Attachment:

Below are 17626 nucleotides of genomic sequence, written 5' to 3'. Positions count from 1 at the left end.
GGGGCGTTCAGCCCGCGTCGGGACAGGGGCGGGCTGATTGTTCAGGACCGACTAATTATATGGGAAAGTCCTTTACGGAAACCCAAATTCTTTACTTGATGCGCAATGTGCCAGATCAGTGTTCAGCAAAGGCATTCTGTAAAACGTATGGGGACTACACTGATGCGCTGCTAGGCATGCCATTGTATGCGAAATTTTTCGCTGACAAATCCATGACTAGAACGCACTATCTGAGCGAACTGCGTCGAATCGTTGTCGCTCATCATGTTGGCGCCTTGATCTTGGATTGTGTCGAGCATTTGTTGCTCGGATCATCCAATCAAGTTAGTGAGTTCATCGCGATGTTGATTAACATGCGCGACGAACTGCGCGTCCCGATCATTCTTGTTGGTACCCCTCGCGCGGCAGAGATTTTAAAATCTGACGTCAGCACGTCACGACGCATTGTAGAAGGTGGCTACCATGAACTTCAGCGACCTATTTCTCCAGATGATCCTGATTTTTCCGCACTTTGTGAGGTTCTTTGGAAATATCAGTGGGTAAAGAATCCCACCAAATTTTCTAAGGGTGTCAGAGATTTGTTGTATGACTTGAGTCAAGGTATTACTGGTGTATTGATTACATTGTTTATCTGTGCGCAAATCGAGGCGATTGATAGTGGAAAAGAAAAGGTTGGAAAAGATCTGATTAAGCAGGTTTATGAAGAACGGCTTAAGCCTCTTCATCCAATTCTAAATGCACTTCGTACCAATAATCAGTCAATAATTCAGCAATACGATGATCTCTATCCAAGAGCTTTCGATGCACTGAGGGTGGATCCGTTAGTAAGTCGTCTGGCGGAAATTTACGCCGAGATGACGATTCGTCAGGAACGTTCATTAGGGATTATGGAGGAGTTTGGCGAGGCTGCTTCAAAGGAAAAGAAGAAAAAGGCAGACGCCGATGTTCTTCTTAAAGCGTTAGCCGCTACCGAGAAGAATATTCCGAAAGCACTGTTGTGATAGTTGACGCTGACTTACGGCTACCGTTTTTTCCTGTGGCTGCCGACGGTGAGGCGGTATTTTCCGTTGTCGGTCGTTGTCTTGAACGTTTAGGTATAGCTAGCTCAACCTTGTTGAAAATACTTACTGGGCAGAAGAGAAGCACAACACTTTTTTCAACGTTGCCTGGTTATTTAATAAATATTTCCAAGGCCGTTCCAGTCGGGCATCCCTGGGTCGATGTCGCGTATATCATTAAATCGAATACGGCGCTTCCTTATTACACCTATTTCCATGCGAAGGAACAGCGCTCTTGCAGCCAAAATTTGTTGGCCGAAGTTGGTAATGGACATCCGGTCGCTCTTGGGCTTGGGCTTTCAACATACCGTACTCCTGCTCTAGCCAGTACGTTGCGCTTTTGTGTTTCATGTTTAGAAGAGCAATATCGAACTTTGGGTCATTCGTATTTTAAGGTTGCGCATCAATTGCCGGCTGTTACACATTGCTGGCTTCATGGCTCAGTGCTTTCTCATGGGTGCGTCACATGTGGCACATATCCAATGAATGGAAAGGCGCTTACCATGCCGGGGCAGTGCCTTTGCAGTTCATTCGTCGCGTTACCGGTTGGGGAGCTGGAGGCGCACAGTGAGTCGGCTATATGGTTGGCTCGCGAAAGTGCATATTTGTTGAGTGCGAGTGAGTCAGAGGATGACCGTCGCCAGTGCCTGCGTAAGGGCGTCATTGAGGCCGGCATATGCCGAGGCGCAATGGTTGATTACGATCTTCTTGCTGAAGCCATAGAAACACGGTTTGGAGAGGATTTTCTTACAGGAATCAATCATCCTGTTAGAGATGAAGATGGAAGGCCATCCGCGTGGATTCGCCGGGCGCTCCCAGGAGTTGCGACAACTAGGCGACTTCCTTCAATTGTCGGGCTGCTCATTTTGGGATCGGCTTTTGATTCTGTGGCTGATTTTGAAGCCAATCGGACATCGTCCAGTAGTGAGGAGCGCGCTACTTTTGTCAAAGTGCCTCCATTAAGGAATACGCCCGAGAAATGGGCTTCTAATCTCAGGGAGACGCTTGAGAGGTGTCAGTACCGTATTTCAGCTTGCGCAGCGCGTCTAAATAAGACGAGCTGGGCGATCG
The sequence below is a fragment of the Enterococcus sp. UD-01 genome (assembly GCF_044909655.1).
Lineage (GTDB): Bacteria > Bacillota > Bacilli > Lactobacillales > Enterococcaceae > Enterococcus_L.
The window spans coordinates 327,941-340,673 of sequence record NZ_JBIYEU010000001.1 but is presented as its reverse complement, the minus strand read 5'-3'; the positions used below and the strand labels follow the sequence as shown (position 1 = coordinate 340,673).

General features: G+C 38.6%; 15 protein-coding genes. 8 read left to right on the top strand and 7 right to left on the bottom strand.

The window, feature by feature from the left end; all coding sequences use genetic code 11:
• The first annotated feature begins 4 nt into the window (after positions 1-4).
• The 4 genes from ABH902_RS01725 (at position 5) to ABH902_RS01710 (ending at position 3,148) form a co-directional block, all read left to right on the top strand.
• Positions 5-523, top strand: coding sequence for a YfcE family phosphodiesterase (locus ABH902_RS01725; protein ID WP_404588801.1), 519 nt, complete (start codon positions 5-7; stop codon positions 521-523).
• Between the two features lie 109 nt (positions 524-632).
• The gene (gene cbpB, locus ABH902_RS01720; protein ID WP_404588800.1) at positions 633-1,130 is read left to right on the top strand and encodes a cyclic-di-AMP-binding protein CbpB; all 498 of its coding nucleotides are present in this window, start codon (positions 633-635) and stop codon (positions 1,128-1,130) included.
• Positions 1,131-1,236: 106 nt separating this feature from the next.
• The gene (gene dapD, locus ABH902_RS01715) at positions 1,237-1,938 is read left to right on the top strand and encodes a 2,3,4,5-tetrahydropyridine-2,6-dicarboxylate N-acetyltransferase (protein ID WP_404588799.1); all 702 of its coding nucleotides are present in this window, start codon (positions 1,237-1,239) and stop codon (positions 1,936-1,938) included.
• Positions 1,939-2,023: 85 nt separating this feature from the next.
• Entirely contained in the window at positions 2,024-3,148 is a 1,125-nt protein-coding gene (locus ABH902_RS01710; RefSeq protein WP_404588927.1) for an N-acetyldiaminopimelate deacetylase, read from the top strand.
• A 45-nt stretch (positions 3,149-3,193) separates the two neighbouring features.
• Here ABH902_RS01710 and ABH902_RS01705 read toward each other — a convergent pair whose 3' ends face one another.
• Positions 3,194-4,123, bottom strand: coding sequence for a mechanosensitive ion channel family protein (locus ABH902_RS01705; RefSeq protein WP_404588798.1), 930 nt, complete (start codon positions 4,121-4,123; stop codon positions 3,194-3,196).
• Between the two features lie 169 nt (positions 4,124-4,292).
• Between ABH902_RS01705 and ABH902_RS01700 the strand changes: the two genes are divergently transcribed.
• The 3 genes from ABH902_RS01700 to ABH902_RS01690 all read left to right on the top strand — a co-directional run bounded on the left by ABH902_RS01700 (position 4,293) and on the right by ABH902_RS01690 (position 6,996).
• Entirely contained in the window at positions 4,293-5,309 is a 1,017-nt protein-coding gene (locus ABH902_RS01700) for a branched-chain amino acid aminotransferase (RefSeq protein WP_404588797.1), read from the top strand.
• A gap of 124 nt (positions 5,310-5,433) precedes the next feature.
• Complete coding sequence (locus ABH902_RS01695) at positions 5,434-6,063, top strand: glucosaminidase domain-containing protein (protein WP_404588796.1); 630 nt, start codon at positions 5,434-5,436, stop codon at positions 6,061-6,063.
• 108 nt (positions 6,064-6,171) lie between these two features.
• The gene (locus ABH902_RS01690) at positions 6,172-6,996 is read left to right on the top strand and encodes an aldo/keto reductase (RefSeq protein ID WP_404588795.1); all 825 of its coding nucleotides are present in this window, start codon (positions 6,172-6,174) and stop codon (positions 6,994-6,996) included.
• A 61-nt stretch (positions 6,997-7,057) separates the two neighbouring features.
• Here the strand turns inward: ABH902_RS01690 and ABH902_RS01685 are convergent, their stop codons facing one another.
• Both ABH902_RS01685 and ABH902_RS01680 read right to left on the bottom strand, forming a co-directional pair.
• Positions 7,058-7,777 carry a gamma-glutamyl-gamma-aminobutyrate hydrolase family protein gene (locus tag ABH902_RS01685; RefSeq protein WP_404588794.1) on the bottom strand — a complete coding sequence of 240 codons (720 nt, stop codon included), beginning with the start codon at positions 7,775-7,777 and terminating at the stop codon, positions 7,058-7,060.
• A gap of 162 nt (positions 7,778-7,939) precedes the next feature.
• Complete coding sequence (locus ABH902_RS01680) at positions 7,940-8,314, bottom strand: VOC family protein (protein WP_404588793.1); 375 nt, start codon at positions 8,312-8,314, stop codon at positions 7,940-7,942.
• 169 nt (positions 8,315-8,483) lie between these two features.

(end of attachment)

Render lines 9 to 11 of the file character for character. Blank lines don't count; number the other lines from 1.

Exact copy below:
• The 4 genes from ABH902_RS01725 (at position 5) to ABH902_RS01710 (ending at position 3,148) form a co-directional block, all read left to right on the top strand.
• Positions 5-523, top strand: coding sequence for a YfcE family phosphodiesterase (locus ABH902_RS01725; protein ID WP_404588801.1), 519 nt, complete (start codon positions 5-7; stop codon positions 521-523).
• Between the two features lie 109 nt (positions 524-632).